But the main reason why I wanted to comment is that Bang With Friends seems like such an obvious and obviously value-adding concept that I was surprised I'd never heard of anything like it before. If I were in the position of looking for additional sexual partners right now (and if the privacy was functional), I don't see any good reason not to use something like that. If people feel comfortable sharing on this subject, has anyone out there had positive experiences with this app or something like it?

I like the general point about something catchy with pizzazz. "Being Less Wrong" is my favorite so far, but it could probably be improved on. "Winning: Theory and Practice" is also pretty good, though I wonder whether there's too much of an association between "winning" and Charlie Sheen. Maybe that's a silly concern, but we wouldn't want anyone to think this was just a joking reference to that.

Is it helpful for the phrase "The Sequences" to appear in the title? My sense is that anyone who's already familiar enough with the Sequences to know what it means isn't going to need that phrase to be interested in the book, and that the phrase doesn't add much value for someone who's never heard of the Sequences before. It's sort of a weird word that doesn't immediately suggest anything about rationality.

The only people for whom it would add value would be those who (1) have at least sort of heard of the Sequences and are somewhat interested; (2) need to know that this ebook is about the Sequences to decide to read it; and (3) wouldn't understand that this was the Sequences ebook without that word in the title. I doubt that's a very large class, so my initial sense is that it's not necessary in the actual title. But then, that's just what occurred to me in the last 10 minutes, and the people who have thought about this more carefully may well have other reasons.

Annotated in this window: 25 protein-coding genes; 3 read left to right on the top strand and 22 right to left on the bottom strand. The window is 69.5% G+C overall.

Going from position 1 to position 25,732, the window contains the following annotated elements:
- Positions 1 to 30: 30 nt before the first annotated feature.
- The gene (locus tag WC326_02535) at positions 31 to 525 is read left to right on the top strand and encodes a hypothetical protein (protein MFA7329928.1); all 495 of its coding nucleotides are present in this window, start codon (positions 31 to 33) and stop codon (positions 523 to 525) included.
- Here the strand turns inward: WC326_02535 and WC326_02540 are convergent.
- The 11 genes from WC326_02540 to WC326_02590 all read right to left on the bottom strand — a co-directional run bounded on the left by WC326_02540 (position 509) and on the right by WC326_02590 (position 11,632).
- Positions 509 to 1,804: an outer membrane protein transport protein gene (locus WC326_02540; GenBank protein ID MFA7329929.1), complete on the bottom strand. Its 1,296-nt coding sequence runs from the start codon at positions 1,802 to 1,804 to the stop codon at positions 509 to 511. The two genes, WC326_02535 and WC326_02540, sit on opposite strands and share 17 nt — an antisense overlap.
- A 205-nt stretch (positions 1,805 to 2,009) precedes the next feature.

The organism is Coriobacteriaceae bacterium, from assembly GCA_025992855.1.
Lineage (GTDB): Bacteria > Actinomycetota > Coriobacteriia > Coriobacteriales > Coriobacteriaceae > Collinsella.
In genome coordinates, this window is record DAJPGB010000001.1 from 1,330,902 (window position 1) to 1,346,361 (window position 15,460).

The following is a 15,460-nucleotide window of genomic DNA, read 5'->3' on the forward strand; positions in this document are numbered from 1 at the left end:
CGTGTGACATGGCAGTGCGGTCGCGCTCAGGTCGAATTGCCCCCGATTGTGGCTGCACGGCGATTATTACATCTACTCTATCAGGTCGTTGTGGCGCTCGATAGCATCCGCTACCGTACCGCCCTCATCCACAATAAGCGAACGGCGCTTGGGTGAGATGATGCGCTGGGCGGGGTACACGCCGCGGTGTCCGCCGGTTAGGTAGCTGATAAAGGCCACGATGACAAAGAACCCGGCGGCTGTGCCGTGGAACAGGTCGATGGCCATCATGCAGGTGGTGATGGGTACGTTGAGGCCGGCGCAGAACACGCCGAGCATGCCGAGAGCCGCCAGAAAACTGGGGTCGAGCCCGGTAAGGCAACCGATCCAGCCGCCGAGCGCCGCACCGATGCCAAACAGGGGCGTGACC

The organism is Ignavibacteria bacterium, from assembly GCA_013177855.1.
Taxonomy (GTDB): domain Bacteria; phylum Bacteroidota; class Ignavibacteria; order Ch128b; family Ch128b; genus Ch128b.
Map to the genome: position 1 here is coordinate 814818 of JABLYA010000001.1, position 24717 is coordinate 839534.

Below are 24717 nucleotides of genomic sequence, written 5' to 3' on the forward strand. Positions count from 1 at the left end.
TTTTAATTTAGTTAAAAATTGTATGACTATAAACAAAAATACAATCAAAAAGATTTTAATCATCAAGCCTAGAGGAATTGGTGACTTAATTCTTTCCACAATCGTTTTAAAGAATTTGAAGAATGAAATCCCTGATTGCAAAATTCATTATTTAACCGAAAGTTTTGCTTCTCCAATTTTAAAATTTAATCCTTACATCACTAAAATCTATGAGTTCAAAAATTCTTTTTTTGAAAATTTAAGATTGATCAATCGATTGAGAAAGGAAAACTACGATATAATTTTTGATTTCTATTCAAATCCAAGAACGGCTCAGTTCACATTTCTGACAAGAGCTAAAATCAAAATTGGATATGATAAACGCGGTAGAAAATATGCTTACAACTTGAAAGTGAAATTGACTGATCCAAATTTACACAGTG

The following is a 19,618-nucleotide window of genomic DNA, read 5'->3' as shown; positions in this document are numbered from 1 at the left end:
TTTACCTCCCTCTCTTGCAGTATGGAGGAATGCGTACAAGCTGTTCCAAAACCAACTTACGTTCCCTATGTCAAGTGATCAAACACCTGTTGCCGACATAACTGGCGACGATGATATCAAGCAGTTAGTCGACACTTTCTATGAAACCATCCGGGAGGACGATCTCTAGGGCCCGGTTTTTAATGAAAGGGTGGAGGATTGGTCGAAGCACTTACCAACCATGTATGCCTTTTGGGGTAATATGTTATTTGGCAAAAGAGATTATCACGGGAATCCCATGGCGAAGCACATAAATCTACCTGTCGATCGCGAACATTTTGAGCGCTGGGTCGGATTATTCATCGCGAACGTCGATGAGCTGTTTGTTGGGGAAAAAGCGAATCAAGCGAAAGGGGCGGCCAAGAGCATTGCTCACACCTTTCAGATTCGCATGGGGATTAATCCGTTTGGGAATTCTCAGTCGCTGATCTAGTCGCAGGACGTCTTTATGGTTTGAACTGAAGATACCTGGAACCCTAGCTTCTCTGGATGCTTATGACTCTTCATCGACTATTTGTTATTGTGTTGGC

Jack Sparrow: [after Will draws his sword] Put it away, son. It's not worth you getting beat again.

Will Turner: You didn't beat me. You ignored the rules of engagement. In a fair fight, I'd kill you.

Jack Sparrow: Then that's not much incentive for me to fight fair, then, is it? [Jack turns the ship, hitting Will with the boom]

Jack Sparrow: Now as long as you're just hanging there, pay attention. The only rules that really matter are these: what a man can do and what a man can't do. For instance, you can accept that your father was a pirate and a good man or you can't. But pirate is in your blood, boy, so you'll have to square with that some day. And me, for example, I can let you drown, but I can't bring this ship into Tortuga all by me onesies, savvy? So, can you sail under the command of a pirate, or can you not?

--Pirates of the Caribbean

The pirate-specific stuff is a bit extraneous, but I've always thought this scene neatly captured the virtue of cold, calculating practicality. Not that "fairness" is never important to worry about, but when you're faced with a problem, do you care more about solving it, or arguing that your situation isn't fair? What can you do, and what can't you do? Reminds me of What do I want? What do I have? How can I best use the latter to get the former?

Well, but in the universe of the commercials, it clearly did, so long as you went to the appropriate expert.